By Kevin Coleman -- Defense Tech Cyberwarfare correspondent.
Cyber crime is now main stream and has been for several years. One report stated that the U.S. government expects to spend $13.3 billion by 2015 to defend against cyber crime. Everyone from individuals to international corporations like Sony, Citigroup and even Google have fallen victim to criminals operating in cyber space. Some believe cyber crime is not on the rise it just seems that way due to increased media attention; they are partially right. A Google search on cyber crime resulted in 10.4 million web results. This off-the-cuff metric clearly shows the magnitude of this issue.
Some expert sources believe that organized crime is behind a significant portion of cyber crime, while others say the recent increase in cyber crime is driven more by the poor economy. Either way, cyber crime is now an underground economy that is estimated at $100 Billion (annually) worldwide. Particularly troubling is that cyber crime funds terrorism. When al Qaeda’s Chief Cyber Terrorist was taken into custody in his London loft, investigators found he had the data for over 30,000 credit card accounts. Further investigation found that he was using the stolen card data to fund his operations.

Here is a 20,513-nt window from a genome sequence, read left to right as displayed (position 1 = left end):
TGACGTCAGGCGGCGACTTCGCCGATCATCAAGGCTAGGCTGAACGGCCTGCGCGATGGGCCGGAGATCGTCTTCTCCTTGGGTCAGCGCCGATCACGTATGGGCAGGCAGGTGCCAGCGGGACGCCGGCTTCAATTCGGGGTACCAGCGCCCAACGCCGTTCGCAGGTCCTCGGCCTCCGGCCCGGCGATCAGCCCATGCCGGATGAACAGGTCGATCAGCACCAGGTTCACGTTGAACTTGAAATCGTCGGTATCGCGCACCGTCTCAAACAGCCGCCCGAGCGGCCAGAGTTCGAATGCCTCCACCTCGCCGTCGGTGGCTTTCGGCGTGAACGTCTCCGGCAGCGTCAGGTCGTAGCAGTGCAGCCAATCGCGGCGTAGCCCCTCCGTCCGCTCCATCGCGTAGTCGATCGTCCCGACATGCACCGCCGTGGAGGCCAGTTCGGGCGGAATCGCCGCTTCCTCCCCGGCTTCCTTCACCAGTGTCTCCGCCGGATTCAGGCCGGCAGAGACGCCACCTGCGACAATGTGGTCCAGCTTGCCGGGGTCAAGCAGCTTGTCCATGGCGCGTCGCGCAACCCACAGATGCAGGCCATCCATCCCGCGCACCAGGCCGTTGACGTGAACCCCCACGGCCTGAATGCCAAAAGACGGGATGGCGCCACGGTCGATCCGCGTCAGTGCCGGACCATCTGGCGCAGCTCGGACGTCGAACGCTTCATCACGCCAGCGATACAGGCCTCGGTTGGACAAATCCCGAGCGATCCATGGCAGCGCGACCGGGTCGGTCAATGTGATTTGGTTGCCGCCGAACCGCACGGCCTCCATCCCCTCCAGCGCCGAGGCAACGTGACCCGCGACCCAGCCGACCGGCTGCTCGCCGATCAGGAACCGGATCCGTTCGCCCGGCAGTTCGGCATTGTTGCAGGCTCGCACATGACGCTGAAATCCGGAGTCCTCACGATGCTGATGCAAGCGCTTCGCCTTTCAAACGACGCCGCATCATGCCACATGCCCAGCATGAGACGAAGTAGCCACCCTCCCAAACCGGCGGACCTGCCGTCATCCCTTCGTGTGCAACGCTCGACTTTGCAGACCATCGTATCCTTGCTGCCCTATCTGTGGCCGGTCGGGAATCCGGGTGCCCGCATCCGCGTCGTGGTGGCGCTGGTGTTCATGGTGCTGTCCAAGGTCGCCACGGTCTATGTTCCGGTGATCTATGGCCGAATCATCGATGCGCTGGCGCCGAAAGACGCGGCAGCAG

The solution to address this problem is like the one needed in cyber warfare; a public-private partnership. Such partnerships may now be forming. Just last week, a group comprised of private sector and industry organizations, called the International Cyber Security Protection Alliance (ICSPA), announced its intention to work with governments to fight cyber crime. We can only hope this trend continues.
FACT: Brazil is said to be at the top of the victim list. It is estimated that 83 percent of the Brazilian population have been a victim of an Internet crime.